Babel, the Culmination of the Fall

We often think of the fall in terms of the temptation narrative in 3:1-7. This episode, however, is merely the introduction to a wide-ranging fall narrative that culminates with Tower of Babel. We have established that God intended humanity to spread out and fill the earth, expanding the garden in Eden throughout the whole world, subduing its wildness so as to make the whole earth a “holy of holies.” (This is called the Cultural Mandate.) With Adam and Eve’s failure, we see that Cain’s line reversed this original intention by filling the earth with violence, necessitating judgment and the flood.

In the last post we explored the idea that like Adam Noah also experienced a fall with wide-spread implications for humanity through his three sons. Japheth’s line is briefly passed over (10:2-5), for the main focus is on Ham’s line that sets up the critical conclusion to the fall narrative, the tower of Babel (10:6-20). More will be said about this in the next post. Shem’s line is then given in 10:21-31, but is taken up again after the Babel story, specifically focusing on Shem’s line through Arpachshad, the ancestor of Abraham. The overall effect of this is to sandwich the story of Babel with Shemite genealogies. This structure sets Babel in contrast to Abraham, through whom God will ultimately fulfill the cultural mandate.

Ham’s line directly challenges the mandate by building “a city and a tower with its tops to the heavens” so as not to be “scattered abroad upon the face of the whole earth” (11:4). What we have here is the dark side of the city motif where humans unite together to create an alternative culture built on oppression, moral depravity, and violence. The tower is a proud attempt to re-create the original mountain of Eden, built by human hands. In effect, it was a “magic mountain,” or “cosmic mountain,” whose foundations descended to the underworld and its gods, its base on earth touching nature deities, and its top reaching to the great celestial gods. To build such a mountain was to create a magical cone of power, the focal point of the intercourse of the gods from the netherworld to the heavens.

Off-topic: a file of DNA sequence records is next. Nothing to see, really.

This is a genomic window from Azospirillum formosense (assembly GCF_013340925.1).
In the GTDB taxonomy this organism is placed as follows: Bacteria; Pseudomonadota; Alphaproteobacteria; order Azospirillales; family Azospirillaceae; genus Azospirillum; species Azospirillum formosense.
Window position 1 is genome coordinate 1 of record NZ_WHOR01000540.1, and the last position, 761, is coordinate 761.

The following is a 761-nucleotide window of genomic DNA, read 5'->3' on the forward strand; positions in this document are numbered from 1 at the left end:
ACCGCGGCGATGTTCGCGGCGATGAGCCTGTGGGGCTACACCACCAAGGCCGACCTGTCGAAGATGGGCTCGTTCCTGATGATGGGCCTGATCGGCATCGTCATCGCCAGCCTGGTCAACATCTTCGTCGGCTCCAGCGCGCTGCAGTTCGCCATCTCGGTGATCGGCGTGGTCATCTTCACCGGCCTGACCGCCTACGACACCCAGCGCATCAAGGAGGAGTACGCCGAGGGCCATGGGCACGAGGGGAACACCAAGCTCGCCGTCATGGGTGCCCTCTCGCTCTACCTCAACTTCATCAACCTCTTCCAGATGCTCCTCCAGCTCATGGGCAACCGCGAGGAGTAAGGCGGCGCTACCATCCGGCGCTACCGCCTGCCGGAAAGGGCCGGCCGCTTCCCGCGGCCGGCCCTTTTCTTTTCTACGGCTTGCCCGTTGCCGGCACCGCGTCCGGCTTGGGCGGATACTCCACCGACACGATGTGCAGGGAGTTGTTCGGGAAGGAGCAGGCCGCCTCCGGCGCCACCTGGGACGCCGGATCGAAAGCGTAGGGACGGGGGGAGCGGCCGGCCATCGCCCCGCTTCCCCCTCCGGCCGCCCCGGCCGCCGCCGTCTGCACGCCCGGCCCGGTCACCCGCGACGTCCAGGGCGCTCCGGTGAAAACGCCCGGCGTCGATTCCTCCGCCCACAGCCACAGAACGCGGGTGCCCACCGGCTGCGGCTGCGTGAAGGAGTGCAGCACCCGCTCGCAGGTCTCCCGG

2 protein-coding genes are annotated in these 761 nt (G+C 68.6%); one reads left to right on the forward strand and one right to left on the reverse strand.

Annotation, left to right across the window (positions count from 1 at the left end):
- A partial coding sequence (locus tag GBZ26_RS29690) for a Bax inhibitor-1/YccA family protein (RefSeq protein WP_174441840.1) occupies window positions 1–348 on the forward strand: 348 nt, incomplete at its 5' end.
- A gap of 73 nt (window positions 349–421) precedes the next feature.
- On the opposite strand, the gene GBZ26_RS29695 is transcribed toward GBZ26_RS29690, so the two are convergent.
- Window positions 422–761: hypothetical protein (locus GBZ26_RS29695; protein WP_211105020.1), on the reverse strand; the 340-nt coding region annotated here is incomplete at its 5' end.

The reason for this enterprise is that men wanted to “make a name for themselves.” The word “name” in Hebrew is, curiously enough, “Shem,” the name of Noah’s blessed son and ancestor of Abraham, whose genealogy surrounds this narrative. We will talk about this “bright side” of the fame motif latter. Here it connects with the Nephilim of the dark narrative of Genesis 6:4, who were “men of renown” (same Hebrew word “shem”). They were also motivated by fear; fear that if they are scattered over the earth that they will lose their autonomy, their control. Like Eve, humanity doubted God’s intentions for them, and therefore took matters into their own hands.

All this bluster is silly to God, who has “to come down and see” this sight, the Hebrew suggesting that for God, it took some effort to bend down from His lofty heights to observe this operation, which to its builders was of massive proportions (11:5 is the very center of the narrative structured in a tight chiasm). Rather than destroy by flood, God judges by confusing their language, thus forcing them to spread out over the world and fill the earth as He purposed from the beginning. However, implicit in this is the fact of linguistic, racial, and cultural walls that divide humanity and is understood here to be a product of the fall. Thus the fall narrative began with the false words of the serpent and ends with the confusion of words in multiple languages as judgment for rebellion.

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